Close public-private collaboration between the government and the private sector is helping to serve as a “force multiplier” in building cyber resilience, and has helped organizations to proactively respond to cyber threats, according to new research from RSA Conference and MeriTalk.

At Carahsoft’s Public Sector Day event at the RSA Conference in San Francisco on April 24, leaders from MeriTalk and RSA Conference presented the latest research findings. The survey – which gathered input from 100 Federal and 100 private sector cybersecurity decision makers – found that 90 percent of those view public-private partnerships as a “force multiplier” in cyber resilience.

Additionally, nearly half said that the value of shared intelligence has passed perhaps the most important test of all: 47 percent of the organizations have used the data to respond proactively to a cyber threat.

“I think the biggest thing is that we’re seeing partnerships become more prevalent and also more actionable,” said Joe Franco, director of programs at MeriTalk.

Despite the good news, Franco also pointed out that only 40 percent of cyber decision-makers find current partnerships very effective. Additionally, he said that about three-quarters of folks say that their organization underutilizes relationships for sharing and acting on intelligence.

So, how can the government and private sector improve that? Franco told attendees that they are in the right place, as the RSA Conference is “a great place to collaborate.”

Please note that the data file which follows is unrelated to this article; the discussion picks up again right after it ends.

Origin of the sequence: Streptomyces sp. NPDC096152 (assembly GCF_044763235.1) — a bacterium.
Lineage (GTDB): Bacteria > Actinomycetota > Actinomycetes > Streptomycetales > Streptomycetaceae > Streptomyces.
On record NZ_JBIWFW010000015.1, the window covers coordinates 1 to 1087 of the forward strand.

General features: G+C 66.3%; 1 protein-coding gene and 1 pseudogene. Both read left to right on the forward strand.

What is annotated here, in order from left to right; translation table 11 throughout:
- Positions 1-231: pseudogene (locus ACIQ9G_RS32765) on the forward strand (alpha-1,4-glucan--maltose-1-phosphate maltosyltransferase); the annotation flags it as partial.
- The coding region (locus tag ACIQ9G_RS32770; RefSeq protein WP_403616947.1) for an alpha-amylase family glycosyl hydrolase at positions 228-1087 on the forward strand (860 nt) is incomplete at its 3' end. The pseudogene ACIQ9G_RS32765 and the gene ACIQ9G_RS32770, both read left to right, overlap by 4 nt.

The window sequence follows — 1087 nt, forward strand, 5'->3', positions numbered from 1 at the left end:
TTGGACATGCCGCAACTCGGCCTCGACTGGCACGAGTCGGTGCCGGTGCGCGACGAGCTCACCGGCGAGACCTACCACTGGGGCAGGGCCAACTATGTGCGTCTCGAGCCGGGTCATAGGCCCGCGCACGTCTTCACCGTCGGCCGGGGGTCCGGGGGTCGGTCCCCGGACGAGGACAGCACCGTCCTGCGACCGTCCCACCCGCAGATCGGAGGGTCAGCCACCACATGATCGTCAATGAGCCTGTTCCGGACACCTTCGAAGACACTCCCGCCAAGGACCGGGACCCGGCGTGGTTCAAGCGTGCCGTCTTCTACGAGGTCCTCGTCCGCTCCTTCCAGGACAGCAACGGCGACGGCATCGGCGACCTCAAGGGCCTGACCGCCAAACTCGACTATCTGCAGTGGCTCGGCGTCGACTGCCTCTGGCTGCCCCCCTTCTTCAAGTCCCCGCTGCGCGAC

“As the research shows, there are many different groups within the Federal government that the private sector looks to – CISA [Cybersecurity and Infrastructure Security Agency] comes out with the shining star,” said Britta Glade, vice president of content and curation at the RSA Conference. “There’s lots of great work that’s happened there. I think through the course of this week that you’ll see from that leading organization.”

“RSA Conference, certainly in our theme – where the world talks security – we’re all about bringing people together to have these conversations,” Glade added.

While the majority of respondents – 60 percent – said CISA was the Federal government agency that provides the most actionable and trusted intelligence, they also voiced support for the FBI – 18 percent – as well as the National Security Agency (NSA) – 15 percent.

Another key finding revealed that large organizations are nearly three times as likely as small organizations to find these partnerships as very effective (31 percent to 11 percent). They were also significantly more likely to report cyber incidents to Federal agencies or field offices – 91 percent to 43 percent.

Glade noted that this was an “active working hypothesis going into the research,” but said that RSA Conference is working to close this gap and build trust in intelligence. For example, she said the Cyber Readiness Institute (CRI) is at the RSA Conference holding closed-door meetings with leaders of the Small Business Advisory Council.

“When you pick up the phone and you have a problem, you want to make sure someone will answer that call or help you find the right person – and the only way to do that is to build the collaboration over time,” said Nicole Burdette, principal at MeriTalk.

“So, when we talk about collaboration, it’s succeeding or failing together. It’s stronger together, which is the theme of all of us this week,” Burdette added. “It’s public and private sector, but then within your own organizations, it’s also IT and leadership and employees.”

Check out all of the findings and recommendations by downloading the complete research report.

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Grace Dille
Grace Dille
Grace Dille is MeriTalk's Assistant Managing Editor covering the intersection of government and technology.